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Originally, when I started writing this piece, I was going to juxtapose Block Butcher Bar‘s relation to LowBrau. How Block, under quite remarkable odds, seemed to effortlessly maintain an air of poise and class, next to one of the busiest bars in Sacramento. It’s no secret that Clay Nutting and Michael Hargis, along with renowned chef, Michael Tuohy, have done a doubly remarkable job with both Block and LowBrau, but where LowBrau feels very much at home in Sacramento – sourcing excellent brews and great local fare – upon entering Block I am transported somewhere else entirely. It feels as if when I leave, I’m going to find myself stepping onto a quiet street in Southeast Portland, or some hip San Francisco neighborhood.

Like LowBrau, Block’s architecture is exceptional, and the food is on point. But the culture; the culture is something I experience at few establishments in Sacramento. And, to that end, I have to give credit to Dave Steinberg, general manager and bar manager of Block and Lowbrau. From his creative drive and excitement for all things distilled, he instills a true sense of intimacy and community to those who come through the doors. This, I believe, is all due to his passion for education. Not simply teaching people about whiskey, or the distillation process, but rather his approach: his focus on teaching people to enjoy the educational journey, rather than trying to hunt for an academic end. Fostering a community of knowledge seekers, rather than breeding whiskey snobs. This is his passion and his mission.

This past Sunday, I had the pleasure of covering a whiskey tasting at Block for City Scout with the Bourbon Babes Whiskey Club of Sacramento. This particular tasting, Dave told us, was a first of it’s kind, a beta version, of what he calls the “Block Experience.” Arriving at the tasting we were greeted by a large community table, lined with six different samples of whiskey per person, paper and pen for note-taking, and a plethora of house-cured meats, cheeses, and olives. Dave explained that this was not to be looked at as an overly formal event. Though we took our time to focus on each new whiskey presented – nosing and tasting each one with care – we made sure that the main goal was to enjoy each others company. Nothing more, nothing less. Here’s what we sampled:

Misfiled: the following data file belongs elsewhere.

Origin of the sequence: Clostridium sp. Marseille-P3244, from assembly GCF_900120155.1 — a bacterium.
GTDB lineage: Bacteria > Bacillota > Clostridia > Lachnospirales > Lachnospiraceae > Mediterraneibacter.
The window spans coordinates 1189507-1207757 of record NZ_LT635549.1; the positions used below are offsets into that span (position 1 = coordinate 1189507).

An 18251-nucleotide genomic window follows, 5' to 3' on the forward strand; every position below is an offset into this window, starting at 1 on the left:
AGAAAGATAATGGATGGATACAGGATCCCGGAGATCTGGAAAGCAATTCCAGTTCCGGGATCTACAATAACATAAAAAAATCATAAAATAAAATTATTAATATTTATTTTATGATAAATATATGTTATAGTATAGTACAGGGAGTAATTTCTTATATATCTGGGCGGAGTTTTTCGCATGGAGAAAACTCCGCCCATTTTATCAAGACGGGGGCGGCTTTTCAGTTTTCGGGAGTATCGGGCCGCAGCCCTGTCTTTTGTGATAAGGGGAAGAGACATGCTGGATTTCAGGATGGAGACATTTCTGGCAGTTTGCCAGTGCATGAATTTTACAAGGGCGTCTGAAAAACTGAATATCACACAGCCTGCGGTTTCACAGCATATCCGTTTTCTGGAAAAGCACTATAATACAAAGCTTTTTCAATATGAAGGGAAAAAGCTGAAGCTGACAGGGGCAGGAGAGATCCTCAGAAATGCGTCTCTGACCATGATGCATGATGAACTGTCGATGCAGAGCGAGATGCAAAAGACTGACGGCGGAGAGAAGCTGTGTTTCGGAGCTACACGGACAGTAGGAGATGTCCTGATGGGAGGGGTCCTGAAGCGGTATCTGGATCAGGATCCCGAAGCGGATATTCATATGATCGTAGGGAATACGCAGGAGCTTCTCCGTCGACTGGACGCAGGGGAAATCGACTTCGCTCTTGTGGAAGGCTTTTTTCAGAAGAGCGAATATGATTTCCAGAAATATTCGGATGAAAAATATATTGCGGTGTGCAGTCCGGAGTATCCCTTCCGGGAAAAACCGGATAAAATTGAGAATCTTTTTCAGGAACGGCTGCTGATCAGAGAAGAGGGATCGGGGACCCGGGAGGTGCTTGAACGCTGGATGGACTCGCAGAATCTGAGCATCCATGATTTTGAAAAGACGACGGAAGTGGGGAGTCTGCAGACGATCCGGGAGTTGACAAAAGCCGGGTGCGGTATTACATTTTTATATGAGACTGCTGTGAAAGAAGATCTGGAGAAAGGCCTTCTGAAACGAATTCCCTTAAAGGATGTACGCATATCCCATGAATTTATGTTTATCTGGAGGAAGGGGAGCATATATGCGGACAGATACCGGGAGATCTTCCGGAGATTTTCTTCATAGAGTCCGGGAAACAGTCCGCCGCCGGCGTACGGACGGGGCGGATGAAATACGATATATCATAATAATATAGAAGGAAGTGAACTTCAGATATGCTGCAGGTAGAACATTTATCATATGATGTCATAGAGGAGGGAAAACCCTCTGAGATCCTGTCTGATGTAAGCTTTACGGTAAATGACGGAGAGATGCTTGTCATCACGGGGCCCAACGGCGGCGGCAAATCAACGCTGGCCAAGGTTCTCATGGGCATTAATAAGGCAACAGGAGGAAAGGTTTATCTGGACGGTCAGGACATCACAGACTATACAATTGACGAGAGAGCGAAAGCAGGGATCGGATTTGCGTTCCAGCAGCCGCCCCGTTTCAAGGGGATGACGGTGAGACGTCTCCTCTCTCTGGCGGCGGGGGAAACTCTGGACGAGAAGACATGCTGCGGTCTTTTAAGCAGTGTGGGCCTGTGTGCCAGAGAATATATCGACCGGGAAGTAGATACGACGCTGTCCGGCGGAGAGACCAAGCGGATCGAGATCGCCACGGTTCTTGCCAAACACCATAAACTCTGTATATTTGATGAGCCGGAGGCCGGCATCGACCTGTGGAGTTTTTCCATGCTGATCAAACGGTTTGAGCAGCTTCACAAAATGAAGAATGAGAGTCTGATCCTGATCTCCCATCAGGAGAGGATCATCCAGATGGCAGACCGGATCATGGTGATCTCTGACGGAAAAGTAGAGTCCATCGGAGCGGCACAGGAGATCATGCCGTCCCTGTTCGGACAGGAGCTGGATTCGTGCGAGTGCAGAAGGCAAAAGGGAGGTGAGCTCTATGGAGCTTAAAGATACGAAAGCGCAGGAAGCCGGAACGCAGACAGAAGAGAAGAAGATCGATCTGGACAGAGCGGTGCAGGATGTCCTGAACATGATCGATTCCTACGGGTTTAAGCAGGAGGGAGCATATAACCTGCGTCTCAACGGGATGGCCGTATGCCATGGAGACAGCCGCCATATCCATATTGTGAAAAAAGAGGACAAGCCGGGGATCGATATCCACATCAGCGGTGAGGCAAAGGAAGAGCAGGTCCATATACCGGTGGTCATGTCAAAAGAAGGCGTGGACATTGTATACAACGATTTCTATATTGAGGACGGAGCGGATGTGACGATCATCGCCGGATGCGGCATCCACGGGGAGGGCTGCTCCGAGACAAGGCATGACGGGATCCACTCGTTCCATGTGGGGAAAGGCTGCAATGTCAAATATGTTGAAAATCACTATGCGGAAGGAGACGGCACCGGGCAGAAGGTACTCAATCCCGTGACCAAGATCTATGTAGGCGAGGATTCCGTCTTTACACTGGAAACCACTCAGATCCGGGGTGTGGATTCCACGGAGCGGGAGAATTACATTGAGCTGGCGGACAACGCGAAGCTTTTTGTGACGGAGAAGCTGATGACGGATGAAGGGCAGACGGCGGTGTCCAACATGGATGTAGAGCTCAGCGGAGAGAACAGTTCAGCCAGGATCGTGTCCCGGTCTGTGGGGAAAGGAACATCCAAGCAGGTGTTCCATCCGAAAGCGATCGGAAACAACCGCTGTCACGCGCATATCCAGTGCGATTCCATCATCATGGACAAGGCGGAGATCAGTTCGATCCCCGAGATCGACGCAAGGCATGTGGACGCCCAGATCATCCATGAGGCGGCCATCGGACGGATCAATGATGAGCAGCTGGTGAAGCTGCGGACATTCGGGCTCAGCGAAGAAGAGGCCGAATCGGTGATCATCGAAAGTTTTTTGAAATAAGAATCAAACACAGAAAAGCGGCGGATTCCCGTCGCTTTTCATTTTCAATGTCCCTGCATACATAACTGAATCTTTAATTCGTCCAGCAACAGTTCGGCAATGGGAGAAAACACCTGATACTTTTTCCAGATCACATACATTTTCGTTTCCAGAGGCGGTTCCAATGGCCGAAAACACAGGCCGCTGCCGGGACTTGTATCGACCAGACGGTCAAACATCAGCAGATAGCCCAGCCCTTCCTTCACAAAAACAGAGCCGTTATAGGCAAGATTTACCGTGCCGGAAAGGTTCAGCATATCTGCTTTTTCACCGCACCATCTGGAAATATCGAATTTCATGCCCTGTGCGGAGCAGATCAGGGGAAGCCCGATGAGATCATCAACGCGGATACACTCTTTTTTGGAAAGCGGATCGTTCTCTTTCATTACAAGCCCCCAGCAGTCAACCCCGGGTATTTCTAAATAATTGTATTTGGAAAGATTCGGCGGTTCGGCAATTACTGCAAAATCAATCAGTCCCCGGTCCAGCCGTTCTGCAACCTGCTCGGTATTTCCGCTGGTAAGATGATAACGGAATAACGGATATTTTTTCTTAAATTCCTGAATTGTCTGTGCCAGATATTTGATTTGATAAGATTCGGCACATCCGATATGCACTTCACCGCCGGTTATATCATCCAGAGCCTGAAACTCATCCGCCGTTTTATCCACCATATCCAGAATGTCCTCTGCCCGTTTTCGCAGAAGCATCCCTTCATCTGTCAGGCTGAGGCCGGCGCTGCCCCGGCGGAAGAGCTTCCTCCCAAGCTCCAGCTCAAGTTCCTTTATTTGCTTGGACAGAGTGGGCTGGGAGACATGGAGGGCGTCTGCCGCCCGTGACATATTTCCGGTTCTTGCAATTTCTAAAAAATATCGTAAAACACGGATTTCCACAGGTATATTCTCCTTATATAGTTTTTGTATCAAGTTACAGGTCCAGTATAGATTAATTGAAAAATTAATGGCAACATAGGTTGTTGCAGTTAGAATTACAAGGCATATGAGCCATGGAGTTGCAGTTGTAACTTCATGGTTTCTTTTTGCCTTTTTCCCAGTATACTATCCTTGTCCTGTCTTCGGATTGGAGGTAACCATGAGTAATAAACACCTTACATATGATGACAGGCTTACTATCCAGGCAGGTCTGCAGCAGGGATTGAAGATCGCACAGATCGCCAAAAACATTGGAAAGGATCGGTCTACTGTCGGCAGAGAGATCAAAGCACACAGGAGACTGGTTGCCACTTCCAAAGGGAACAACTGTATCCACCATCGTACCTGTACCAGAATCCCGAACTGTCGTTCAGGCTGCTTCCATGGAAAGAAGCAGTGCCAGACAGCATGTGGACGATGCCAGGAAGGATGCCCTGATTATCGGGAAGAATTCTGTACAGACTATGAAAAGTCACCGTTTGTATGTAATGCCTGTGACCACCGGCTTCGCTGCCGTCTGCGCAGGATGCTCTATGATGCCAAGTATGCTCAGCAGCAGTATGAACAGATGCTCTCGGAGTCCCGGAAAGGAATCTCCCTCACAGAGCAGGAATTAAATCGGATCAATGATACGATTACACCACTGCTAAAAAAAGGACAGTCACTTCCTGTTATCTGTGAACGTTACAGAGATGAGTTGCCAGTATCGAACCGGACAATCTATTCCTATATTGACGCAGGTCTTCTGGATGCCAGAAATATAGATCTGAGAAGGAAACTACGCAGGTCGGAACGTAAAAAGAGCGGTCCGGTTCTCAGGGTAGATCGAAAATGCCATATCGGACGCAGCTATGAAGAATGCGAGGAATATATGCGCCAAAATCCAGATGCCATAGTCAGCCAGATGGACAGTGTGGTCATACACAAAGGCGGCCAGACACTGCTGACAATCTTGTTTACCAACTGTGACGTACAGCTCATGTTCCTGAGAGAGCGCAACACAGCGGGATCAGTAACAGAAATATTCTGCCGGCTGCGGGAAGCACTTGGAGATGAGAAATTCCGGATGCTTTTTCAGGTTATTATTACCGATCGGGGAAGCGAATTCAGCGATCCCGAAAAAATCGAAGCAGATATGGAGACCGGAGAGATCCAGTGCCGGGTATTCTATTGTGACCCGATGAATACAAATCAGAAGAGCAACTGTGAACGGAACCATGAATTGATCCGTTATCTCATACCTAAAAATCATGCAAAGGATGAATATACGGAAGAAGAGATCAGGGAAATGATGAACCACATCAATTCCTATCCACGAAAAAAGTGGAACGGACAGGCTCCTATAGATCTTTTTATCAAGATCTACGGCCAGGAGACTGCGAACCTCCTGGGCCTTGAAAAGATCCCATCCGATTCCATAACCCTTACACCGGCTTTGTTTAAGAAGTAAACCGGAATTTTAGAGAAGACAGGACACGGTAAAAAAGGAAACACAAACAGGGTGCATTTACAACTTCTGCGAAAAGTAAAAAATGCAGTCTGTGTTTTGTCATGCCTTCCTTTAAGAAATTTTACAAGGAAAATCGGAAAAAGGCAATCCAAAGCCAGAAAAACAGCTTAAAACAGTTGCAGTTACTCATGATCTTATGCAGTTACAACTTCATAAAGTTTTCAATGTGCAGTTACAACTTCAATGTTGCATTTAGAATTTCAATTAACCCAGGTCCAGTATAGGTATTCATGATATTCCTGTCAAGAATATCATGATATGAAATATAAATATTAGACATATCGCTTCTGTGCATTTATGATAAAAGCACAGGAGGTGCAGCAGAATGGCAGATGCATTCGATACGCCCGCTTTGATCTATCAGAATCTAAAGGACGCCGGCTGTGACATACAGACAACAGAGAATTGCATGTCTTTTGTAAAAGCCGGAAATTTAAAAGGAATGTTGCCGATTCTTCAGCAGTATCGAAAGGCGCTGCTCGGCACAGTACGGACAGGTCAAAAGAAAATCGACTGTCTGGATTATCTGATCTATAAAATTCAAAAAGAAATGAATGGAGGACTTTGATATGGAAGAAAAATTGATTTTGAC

1. Basil Hayen’s 8 Year Bourbon:

 Nose: Crisp and clean. Mint, loose leaf black tea, dried citrus, brief vanilla. Could pass for a rye.

Palate: Light and tounge with honey vanilla, mint, candied lemon peel, and spice throughout.

Finish: Sharp, dry finish, but not unexpected from a lighter bodied whiskey of such kind. Sly hint of rye and mint remain.

  1. W.L. Weller Special Reserve Bourbon:

 Nose: Honey sweetness, vanilla, light spice.

Palate: More of that honey, vanilla and Werther’s candy.

Finish: Light spice oak hits you for a quick finish.

  1. Elijah Craig 12 Year Bourbon:

 Nose: A flood of caramel, spiced fruit, and oak char.

Palate: Burned sugar, apple, cinnamon, spice come on strong. Char, oak, and maple syrup lay a foundation throughout.

Finish: Fairly long, intense, dry spice.

  1. Willett Straight Rye:

 Nose: New make, vanilla, pine, orange bitters.

Palate: Light mint, honey, and bright citrus.

Finish: Floral/herbal notes. Green fresh fruit.

  1. Corti Brothers 7 Year:

 Nose: Brown sugar, molasses, spice.

Palate: Port, dried herbs, very musty, spice.

Finish: Earthy finish with more oak and port and must.

  1. Noah’s Mill Small Batch Bourbon:

 Nose: Toffee, dark roasted coffee, raisins, corn mash. Wood and spice.

Palate: Cocoa, dried fig, toffee, vanilla, roasted nuts. Huge oak.

Finish: For being such high proof it’s moderately long. Warm spice, and charred oak.

  1. Lock, Stock, and Barrel Straight Rye Whiskey:

 Nose: Fruit, honey, caramel mint, and spice.

Palate: At barrel-proof and a pure rye mashbill you’d expect this to be fairly aggressive, yet it is quite mellow in comparison. Not that it isn’t assertive: it provides loads of caramel, winter spice, vanilla and oak to boot.

Finish: Sweet, elegant, subtle rye, finish.

 

Photos | Wesley Scoville

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